Fraudsters are impersonating billionaires on Facebook, scamming Americans out of their life savings

 Fraudsters are reportedly pretending to be billionaires on Facebook, duping Americans to give them their life savings under bogus investments.

According to the Wall Street Journal, the scammers have pretended to be several high rollers on the social media platform. Targets of this identity theft include billionaire hedge-fund manager Bill Ackman, Cathie Wood of ARK Investment Management and New York Mets owner Steve Cohen. Other investment bigwigs such as Peter Lynch of Fidelity Investments and Ray Dalio of Bridgewater Associates have also been tapped by scammers without their consent.

Ackman's Pershing Square Capital Management (PSCM) has found more than 90 different advertisements impersonating him. One promised annual returns of 125 percent, while another promised a 25 percent return in a week. "Hold these three stocks and you'll be a millionaire," the second ad said.

PSCM spokesman Fran McGill said many of the ads remained visible for weeks after the company flagged them to Meta, Facebook's parent company. As soon as one ad was removed, others popped up, he said.

"It's like a game of whack-a-mole," McGill lamented. "It's been a huge problem and all social media companies need to do more to prevent people from being scammed like this."

Even Wood's ARK has spotted thousands of ads that impersonate her, promising a 45 percent gain either in a week or in a month. Some of the victims of the Cathie Wood scam ads were directed to a Facebook page asking about their investment history and then into a series of WhatsApp groups, often moderated by two fictitious people who claimed to be associates of Wood at a separate make-believe company called Red Sea Fortune Investment.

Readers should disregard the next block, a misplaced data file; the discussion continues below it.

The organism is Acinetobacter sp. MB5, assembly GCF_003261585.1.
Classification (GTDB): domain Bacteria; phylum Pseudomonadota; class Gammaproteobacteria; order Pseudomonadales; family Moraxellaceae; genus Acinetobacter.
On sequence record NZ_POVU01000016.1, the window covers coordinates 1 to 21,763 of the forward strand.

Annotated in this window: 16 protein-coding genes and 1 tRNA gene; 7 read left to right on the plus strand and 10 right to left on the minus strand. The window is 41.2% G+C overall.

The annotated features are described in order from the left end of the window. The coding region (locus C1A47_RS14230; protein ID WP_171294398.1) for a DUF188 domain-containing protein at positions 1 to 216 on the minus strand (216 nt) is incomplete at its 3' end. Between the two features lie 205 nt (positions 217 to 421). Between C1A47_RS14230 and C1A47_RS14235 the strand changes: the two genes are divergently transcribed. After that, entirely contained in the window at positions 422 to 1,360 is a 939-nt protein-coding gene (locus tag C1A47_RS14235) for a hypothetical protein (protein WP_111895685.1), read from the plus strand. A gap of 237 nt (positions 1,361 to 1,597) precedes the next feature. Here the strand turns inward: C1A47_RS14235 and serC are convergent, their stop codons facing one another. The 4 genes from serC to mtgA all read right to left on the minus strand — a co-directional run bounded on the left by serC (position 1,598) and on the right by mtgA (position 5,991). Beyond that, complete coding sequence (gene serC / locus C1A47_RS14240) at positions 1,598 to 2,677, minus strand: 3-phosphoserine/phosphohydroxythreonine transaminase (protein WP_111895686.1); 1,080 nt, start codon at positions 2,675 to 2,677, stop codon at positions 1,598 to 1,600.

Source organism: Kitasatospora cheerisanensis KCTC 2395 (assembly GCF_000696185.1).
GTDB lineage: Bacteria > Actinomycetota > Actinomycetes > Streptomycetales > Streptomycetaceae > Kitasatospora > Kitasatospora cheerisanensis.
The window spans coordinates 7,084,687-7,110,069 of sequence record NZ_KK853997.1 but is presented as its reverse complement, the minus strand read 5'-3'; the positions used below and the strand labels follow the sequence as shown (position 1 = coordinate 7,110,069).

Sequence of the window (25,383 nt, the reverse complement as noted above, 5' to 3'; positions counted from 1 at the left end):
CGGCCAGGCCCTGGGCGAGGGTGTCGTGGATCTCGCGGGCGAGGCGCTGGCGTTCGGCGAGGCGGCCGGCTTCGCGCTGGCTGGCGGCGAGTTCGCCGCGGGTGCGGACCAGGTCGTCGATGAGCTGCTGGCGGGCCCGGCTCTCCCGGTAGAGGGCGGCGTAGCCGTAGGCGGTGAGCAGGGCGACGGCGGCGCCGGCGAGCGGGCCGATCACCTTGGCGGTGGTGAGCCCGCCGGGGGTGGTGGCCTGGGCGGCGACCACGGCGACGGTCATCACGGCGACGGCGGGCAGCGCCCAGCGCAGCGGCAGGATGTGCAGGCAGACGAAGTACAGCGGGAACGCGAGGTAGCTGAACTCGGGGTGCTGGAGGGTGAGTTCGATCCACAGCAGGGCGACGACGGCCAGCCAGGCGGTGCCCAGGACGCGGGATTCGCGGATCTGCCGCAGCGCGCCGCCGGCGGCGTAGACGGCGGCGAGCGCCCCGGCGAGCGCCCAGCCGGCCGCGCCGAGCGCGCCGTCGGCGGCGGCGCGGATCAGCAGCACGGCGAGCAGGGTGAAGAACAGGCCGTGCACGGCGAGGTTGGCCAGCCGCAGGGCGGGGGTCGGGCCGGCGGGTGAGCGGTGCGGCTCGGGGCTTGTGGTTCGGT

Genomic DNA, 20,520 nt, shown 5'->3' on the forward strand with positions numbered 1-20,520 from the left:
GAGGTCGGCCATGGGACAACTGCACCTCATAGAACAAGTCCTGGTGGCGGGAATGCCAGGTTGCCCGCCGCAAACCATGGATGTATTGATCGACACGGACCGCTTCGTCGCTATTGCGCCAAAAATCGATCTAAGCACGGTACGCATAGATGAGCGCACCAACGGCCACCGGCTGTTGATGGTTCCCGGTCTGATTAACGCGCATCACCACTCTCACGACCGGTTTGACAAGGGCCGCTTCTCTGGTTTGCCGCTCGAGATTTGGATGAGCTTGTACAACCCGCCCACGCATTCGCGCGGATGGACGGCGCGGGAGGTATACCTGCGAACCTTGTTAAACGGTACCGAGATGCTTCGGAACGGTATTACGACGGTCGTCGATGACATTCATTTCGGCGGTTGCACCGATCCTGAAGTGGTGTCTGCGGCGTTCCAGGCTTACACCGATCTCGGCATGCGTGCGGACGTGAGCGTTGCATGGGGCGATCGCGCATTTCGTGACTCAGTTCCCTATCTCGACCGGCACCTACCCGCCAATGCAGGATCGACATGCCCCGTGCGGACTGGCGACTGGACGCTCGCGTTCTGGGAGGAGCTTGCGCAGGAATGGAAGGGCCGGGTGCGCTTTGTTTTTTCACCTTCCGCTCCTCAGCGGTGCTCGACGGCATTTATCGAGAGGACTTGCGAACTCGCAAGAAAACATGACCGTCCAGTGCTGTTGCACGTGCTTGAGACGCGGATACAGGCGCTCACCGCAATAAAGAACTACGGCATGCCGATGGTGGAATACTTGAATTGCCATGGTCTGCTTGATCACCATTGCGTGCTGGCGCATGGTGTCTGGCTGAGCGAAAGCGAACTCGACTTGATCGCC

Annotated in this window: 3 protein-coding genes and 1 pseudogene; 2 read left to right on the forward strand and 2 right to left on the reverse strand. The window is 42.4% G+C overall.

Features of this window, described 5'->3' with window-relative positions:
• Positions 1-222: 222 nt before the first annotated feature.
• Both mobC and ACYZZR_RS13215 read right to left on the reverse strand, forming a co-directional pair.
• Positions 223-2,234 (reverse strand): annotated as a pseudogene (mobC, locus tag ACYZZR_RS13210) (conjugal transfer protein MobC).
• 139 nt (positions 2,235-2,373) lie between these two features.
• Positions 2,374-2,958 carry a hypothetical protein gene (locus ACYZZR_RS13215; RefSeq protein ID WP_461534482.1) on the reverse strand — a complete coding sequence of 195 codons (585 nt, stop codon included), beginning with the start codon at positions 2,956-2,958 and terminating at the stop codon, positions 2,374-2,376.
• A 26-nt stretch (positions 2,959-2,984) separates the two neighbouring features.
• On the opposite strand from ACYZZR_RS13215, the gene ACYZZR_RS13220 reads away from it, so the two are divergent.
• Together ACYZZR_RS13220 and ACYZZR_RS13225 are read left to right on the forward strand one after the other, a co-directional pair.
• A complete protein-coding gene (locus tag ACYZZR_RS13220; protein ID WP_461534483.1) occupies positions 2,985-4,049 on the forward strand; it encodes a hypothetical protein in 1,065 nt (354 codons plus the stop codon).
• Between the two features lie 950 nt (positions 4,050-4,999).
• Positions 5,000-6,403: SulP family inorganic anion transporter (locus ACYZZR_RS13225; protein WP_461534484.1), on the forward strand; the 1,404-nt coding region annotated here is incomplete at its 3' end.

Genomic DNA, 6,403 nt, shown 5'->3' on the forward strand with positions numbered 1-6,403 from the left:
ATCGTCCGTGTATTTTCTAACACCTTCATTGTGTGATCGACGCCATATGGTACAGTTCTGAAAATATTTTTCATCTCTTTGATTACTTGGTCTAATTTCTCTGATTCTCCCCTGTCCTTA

One victim said a fake assistant, who went by the name Ava Evans, would share pictures of her breakfasts and flowers and ask personal questions as she encouraged her to invest more with each trade.

The company issued an alert about such scams, and its director of operations William Scherer posted a notice on LinkedIn in January that he had been impersonated. "Any WhatsApp messages that may seem to be coming from me are a scam," he wrote at the time.  

Several victims speak out

According to the Federal Trade Commission (FTC), reported impostor scam losses tripled to $2.7 billion between 2019 and 2023. Christopher Brown, FTC marketing practices attorney, described the trend as one that is "increasingly prevalent and harmful."

Atlanta construction company owner Peter Bourget was among those victimized by the con. He lost $45,000 when the penny stocks he was told to buy nosedived. He jointed one group last fall after clicking on a Facebook ad featuring Wood, partly due to his disillusionment of conventional banks and stock market advisors.

"They were sophisticated and well-organized, but it's still embarrassing to be taken by any scam," Bourget said, adding that the WhatsApp group messages "all sounded very [legitimate] at first." He continued: "They put a lot of effort into building your confidence. You think it's part of an investment club and they have in-depth market analysis."

He lost half his savings on penny stocks on the Hong Kong exchange but kept in touch with the group leaders because they had promised to cover 80 percent of the losses. When he learned this would require more trades, he declined.

A Meta spokesperson said in a statement addressing the matter: "Scammers use every platform available to them and constantly adapt to evade enforcement. We invest heavily in our trained enforcement and review teams, have specialized detection tools to identify fraudulent activity – including to find celeb-bait– and ban ads that use public figures to try to scam people."

Fraudsters are impersonating billionaires on Facebook, scamming Americans out of their life savings Fraudsters are impersonating billionaires on Facebook, scamming Americans out of their life savings Reviewed by Your Destination on March 23, 2024 Rating: 5

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